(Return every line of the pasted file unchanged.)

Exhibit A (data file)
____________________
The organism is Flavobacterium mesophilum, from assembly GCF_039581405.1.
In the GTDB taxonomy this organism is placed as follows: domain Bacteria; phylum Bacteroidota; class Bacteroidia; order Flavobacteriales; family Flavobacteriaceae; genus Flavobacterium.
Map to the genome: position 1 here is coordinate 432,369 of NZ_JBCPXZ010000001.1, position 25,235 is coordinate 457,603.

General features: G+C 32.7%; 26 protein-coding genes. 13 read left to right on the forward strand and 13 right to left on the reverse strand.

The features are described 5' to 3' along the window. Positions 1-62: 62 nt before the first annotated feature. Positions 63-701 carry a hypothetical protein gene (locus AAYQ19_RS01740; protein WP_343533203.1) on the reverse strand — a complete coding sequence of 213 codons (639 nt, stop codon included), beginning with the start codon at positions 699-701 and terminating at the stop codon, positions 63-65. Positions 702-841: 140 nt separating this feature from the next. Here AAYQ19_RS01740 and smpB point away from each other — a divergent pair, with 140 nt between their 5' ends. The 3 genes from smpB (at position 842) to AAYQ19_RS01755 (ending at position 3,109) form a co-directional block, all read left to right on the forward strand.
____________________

The organism is Flavobacterium mesophilum, from assembly GCF_039581405.1.
In the GTDB taxonomy this organism is placed as follows: domain Bacteria; phylum Bacteroidota; class Bacteroidia; order Flavobacteriales; family Flavobacteriaceae; genus Flavobacterium.
Map to the genome: position 1 here is coordinate 432,369 of NZ_JBCPXZ010000001.1, position 25,235 is coordinate 457,603.

General features: G+C 32.7%; 26 protein-coding genes. 13 read left to right on the forward strand and 13 right to left on the reverse strand.

The features are described 5' to 3' along the window. Positions 1-62: 62 nt before the first annotated feature. Positions 63-701 carry a hypothetical protein gene (locus AAYQ19_RS01740; protein WP_343533203.1) on the reverse strand — a complete coding sequence of 213 codons (639 nt, stop codon included), beginning with the start codon at positions 699-701 and terminating at the stop codon, positions 63-65. Positions 702-841: 140 nt separating this feature from the next. Here AAYQ19_RS01740 and smpB point away from each other — a divergent pair, with 140 nt between their 5' ends. The 3 genes from smpB (at position 842) to AAYQ19_RS01755 (ending at position 3,109) form a co-directional block, all read left to right on the forward strand.